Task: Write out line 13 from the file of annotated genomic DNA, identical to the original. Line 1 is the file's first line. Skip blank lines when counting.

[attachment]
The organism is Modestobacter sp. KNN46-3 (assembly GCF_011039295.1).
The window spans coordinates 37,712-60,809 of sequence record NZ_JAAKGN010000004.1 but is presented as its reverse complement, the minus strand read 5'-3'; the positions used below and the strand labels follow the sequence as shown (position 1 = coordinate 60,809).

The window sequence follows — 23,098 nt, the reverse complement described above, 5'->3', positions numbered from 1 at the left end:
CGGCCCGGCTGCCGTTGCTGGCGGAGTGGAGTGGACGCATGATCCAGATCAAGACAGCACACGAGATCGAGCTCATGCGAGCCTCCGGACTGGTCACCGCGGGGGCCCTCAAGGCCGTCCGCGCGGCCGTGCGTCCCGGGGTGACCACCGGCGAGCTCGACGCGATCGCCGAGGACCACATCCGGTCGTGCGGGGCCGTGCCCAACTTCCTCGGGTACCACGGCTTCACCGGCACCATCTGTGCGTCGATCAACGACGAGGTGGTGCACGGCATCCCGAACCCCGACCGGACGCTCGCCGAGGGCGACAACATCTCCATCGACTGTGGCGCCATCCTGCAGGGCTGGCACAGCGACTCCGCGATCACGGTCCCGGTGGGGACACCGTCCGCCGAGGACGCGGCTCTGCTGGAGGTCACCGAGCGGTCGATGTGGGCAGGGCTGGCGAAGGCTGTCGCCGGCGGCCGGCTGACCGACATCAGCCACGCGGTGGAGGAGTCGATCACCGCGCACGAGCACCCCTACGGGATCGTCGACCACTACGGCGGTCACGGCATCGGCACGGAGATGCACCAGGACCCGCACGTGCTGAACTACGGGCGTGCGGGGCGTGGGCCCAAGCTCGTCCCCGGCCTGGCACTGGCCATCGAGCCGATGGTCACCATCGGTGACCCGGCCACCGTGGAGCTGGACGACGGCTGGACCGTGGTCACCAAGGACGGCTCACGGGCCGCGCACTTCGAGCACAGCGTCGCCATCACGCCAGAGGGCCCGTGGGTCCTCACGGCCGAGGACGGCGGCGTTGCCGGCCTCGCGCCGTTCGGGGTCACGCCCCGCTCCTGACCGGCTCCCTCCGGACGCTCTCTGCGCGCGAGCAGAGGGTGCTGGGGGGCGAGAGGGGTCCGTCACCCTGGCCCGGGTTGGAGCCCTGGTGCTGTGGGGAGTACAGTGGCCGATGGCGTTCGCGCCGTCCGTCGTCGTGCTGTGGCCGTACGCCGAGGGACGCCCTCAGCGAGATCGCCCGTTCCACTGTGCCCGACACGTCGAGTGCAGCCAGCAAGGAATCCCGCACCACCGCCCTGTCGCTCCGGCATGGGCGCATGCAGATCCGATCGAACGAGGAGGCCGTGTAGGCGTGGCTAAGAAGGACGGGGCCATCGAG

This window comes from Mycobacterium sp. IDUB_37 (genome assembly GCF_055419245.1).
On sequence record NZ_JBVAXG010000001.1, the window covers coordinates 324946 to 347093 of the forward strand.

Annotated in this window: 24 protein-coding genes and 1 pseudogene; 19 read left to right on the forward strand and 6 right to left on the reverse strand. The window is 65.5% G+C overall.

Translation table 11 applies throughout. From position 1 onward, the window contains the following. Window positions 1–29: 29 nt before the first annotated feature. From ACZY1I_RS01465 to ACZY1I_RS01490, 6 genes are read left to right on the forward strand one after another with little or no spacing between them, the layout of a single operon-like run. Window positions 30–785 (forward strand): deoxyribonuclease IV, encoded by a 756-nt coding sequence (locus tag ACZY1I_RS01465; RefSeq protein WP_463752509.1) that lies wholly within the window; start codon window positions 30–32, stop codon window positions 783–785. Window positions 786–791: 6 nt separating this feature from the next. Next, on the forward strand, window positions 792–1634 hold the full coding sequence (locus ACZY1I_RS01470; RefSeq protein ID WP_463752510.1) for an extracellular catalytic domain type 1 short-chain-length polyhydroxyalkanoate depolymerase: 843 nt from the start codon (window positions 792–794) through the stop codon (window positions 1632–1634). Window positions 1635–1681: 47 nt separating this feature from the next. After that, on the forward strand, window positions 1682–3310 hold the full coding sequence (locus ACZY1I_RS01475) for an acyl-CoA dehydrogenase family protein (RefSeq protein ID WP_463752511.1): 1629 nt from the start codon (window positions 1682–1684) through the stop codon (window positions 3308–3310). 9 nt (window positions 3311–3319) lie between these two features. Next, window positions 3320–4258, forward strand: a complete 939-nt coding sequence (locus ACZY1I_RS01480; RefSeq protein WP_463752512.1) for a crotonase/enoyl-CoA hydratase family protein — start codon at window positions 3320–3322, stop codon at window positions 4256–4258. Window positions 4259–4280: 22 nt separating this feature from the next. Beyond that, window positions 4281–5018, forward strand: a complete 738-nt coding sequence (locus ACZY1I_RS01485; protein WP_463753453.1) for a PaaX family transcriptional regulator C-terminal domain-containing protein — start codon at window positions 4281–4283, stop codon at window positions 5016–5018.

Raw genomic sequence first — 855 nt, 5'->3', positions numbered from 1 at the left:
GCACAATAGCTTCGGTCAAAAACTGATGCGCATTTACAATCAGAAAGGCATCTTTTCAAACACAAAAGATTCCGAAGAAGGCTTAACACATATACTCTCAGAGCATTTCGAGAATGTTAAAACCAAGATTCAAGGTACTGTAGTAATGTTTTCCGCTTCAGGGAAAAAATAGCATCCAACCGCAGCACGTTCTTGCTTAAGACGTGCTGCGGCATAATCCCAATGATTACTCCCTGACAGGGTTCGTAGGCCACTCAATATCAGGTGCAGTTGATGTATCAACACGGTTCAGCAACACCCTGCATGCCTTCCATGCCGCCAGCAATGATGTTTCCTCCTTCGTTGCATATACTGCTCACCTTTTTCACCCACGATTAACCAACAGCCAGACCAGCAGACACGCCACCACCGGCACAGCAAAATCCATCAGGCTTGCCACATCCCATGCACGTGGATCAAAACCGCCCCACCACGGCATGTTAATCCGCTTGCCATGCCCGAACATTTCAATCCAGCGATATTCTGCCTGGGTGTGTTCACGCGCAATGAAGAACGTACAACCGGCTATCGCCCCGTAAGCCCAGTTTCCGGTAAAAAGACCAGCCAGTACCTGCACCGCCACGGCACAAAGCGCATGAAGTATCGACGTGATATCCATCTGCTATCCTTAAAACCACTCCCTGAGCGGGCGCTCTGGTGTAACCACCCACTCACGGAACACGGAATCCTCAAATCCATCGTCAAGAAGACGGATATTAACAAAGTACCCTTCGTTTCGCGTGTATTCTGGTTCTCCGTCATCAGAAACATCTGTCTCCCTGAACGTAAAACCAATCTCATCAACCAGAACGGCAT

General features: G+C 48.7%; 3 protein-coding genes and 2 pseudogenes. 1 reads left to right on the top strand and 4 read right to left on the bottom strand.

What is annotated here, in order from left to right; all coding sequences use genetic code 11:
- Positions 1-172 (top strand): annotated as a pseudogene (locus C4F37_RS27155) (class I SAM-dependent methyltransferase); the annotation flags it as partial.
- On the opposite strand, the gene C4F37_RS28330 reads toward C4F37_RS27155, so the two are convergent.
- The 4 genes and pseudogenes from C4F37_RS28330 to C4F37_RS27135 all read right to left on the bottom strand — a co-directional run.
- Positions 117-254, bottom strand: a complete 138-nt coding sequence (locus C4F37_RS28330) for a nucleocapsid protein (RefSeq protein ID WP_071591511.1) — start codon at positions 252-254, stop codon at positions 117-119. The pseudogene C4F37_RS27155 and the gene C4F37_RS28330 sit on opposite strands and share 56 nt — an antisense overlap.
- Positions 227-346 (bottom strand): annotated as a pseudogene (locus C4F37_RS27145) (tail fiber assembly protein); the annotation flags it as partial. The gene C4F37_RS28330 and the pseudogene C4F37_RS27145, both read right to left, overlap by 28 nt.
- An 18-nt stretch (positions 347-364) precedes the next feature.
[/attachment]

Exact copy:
- Positions 1-172 (top strand): annotated as a pseudogene (locus C4F37_RS27155) (class I SAM-dependent methyltransferase); the annotation flags it as partial.